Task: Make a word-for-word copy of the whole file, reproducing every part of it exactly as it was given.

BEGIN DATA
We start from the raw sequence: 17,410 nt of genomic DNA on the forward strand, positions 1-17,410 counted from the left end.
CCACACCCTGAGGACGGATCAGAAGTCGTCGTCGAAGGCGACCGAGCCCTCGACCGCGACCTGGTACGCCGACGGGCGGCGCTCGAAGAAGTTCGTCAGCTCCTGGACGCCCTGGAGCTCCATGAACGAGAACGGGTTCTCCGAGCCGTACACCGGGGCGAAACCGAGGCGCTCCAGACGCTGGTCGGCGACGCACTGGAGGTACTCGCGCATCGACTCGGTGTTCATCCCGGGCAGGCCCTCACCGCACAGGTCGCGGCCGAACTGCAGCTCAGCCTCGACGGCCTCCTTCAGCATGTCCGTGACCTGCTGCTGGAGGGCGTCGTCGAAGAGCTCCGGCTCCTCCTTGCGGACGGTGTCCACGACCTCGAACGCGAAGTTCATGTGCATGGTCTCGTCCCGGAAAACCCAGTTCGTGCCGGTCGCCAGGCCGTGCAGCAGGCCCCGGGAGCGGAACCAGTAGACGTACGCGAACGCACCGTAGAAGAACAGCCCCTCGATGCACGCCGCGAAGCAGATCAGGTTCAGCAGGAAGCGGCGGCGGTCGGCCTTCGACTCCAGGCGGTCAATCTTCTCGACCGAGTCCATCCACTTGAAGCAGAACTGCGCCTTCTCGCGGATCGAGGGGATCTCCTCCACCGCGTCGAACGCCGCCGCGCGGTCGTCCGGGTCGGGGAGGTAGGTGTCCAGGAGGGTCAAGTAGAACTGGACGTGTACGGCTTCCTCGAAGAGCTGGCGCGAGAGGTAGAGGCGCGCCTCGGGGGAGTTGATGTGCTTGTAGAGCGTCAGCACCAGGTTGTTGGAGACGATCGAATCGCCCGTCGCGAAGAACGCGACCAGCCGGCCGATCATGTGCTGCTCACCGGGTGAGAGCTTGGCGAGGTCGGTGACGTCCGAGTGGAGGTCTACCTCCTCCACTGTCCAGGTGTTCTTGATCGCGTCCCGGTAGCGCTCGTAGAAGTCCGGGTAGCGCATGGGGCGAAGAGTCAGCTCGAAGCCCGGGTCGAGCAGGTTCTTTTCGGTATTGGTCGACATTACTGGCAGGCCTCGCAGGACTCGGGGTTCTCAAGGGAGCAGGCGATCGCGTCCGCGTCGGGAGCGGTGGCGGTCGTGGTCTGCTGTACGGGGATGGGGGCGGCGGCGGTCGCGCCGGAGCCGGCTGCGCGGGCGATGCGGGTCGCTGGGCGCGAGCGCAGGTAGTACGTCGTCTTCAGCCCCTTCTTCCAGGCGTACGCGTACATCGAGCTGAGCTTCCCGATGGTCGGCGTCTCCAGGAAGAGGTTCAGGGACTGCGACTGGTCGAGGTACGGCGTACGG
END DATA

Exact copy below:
We start from the raw sequence: 17,410 nt of genomic DNA on the forward strand, positions 1-17,410 counted from the left end.
CCACACCCTGAGGACGGATCAGAAGTCGTCGTCGAAGGCGACCGAGCCCTCGACCGCGACCTGGTACGCCGACGGGCGGCGCTCGAAGAAGTTCGTCAGCTCCTGGACGCCCTGGAGCTCCATGAACGAGAACGGGTTCTCCGAGCCGTACACCGGGGCGAAACCGAGGCGCTCCAGACGCTGGTCGGCGACGCACTGGAGGTACTCGCGCATCGACTCGGTGTTCATCCCGGGCAGGCCCTCACCGCACAGGTCGCGGCCGAACTGCAGCTCAGCCTCGACGGCCTCCTTCAGCATGTCCGTGACCTGCTGCTGGAGGGCGTCGTCGAAGAGCTCCGGCTCCTCCTTGCGGACGGTGTCCACGACCTCGAACGCGAAGTTCATGTGCATGGTCTCGTCCCGGAAAACCCAGTTCGTGCCGGTCGCCAGGCCGTGCAGCAGGCCCCGGGAGCGGAACCAGTAGACGTACGCGAACGCACCGTAGAAGAACAGCCCCTCGATGCACGCCGCGAAGCAGATCAGGTTCAGCAGGAAGCGGCGGCGGTCGGCCTTCGACTCCAGGCGGTCAATCTTCTCGACCGAGTCCATCCACTTGAAGCAGAACTGCGCCTTCTCGCGGATCGAGGGGATCTCCTCCACCGCGTCGAACGCCGCCGCGCGGTCGTCCGGGTCGGGGAGGTAGGTGTCCAGGAGGGTCAAGTAGAACTGGACGTGTACGGCTTCCTCGAAGAGCTGGCGCGAGAGGTAGAGGCGCGCCTCGGGGGAGTTGATGTGCTTGTAGAGCGTCAGCACCAGGTTGTTGGAGACGATCGAATCGCCCGTCGCGAAGAACGCGACCAGCCGGCCGATCATGTGCTGCTCACCGGGTGAGAGCTTGGCGAGGTCGGTGACGTCCGAGTGGAGGTCTACCTCCTCCACTGTCCAGGTGTTCTTGATCGCGTCCCGGTAGCGCTCGTAGAAGTCCGGGTAGCGCATGGGGCGAAGAGTCAGCTCGAAGCCCGGGTCGAGCAGGTTCTTTTCGGTATTGGTCGACATTACTGGCAGGCCTCGCAGGACTCGGGGTTCTCAAGGGAGCAGGCGATCGCGTCCGCGTCGGGAGCGGTGGCGGTCGTGGTCTGCTGTACGGGGATGGGGGCGGCGGCGGTCGCGCCGGAGCCGGCTGCGCGGGCGATGCGGGTCGCTGGGCGCGAGCGCAGGTAGTACGTCGTCTTCAGCCCCTTCTTCCAGGCGTACGCGTACATCGAGCTGAGCTTCCCGATGGTCGGCGTCTCCAGGAAGAGGTTCAGGGACTGCGACTGGTCGAGGTACGGCGTACGG